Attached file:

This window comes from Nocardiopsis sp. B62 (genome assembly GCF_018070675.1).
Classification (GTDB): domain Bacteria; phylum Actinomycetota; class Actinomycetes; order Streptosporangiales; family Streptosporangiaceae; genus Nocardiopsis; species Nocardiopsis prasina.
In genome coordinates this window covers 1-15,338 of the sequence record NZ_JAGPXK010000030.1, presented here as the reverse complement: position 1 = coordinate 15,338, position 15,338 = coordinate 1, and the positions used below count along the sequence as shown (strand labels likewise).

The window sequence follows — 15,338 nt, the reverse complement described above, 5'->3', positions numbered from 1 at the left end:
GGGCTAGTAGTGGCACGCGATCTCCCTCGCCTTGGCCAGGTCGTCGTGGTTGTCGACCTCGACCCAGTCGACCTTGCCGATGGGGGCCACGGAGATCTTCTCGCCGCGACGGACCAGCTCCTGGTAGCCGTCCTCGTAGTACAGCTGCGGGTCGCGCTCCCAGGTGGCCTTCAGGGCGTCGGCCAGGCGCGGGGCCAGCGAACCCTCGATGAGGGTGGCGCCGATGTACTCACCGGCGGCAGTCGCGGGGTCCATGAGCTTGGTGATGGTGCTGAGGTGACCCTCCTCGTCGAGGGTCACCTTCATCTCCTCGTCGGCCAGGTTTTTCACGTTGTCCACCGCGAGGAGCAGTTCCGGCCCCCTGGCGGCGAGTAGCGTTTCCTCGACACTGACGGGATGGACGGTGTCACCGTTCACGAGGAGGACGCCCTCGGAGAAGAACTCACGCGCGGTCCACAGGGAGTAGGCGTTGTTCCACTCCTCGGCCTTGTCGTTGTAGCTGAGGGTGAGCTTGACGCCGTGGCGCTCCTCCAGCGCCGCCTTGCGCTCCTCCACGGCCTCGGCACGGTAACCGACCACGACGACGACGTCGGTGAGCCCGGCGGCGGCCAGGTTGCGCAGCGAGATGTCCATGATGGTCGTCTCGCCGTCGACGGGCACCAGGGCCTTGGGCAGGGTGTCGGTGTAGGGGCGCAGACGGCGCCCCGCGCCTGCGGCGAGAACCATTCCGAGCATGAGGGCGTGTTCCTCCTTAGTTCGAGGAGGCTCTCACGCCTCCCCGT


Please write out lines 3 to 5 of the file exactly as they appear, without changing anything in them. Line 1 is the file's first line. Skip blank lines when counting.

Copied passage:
In genome coordinates this window covers 1-15,338 of the sequence record NZ_JAGPXK010000030.1, presented here as the reverse complement: position 1 = coordinate 15,338, position 15,338 = coordinate 1, and the positions used below count along the sequence as shown (strand labels likewise).

The window sequence follows — 15,338 nt, the reverse complement described above, 5'->3', positions numbered from 1 at the left end:
GGGCTAGTAGTGGCACGCGATCTCCCTCGCCTTGGCCAGGTCGTCGTGGTTGTCGACCTCGACCCAGTCGACCTTGCCGATGGGGGCCACGGAGATCTTCTCGCCGCGACGGACCAGCTCCTGGTAGCCGTCCTCGTAGTACAGCTGCGGGTCGCGCTCCCAGGTGGCCTTCAGGGCGTCGGCCAGGCGCGGGGCCAGCGAACCCTCGATGAGGGTGGCGCCGATGTACTCACCGGCGGCAGTCGCGGGGTCCATGAGCTTGGTGATGGTGCTGAGGTGACCCTCCTCGTCGAGGGTCACCTTCATCTCCTCGTCGGCCAGGTTTTTCACGTTGTCCACCGCGAGGAGCAGTTCCGGCCCCCTGGCGGCGAGTAGCGTTTCCTCGACACTGACGGGATGGACGGTGTCACCGTTCACGAGGAGGACGCCCTCGGAGAAGAACTCACGCGCGGTCCACAGGGAGTAGGCGTTGTTCCACTCCTCGGCCTTGTCGTTGTAGCTGAGGGTGAGCTTGACGCCGTGGCGCTCCTCCAGCGCCGCCTTGCGCTCCTCCACGGCCTCGGCACGGTAACCGACCACGACGACGACGTCGGTGAGCCCGGCGGCGGCCAGGTTGCGCAGCGAGATGTCCATGATGGTCGTCTCGCCGTCGACGGGCACCAGGGCCTTGGGCAGGGTGTCGGTGTAGGGGCGCAGACGGCGCCCCGCGCCTGCGGCGAGAACCATTCCGAGCATGAGGGCGTGTTCCTCCTTAGTTCGAGGAGGCTCTCACGCCTCCCCGT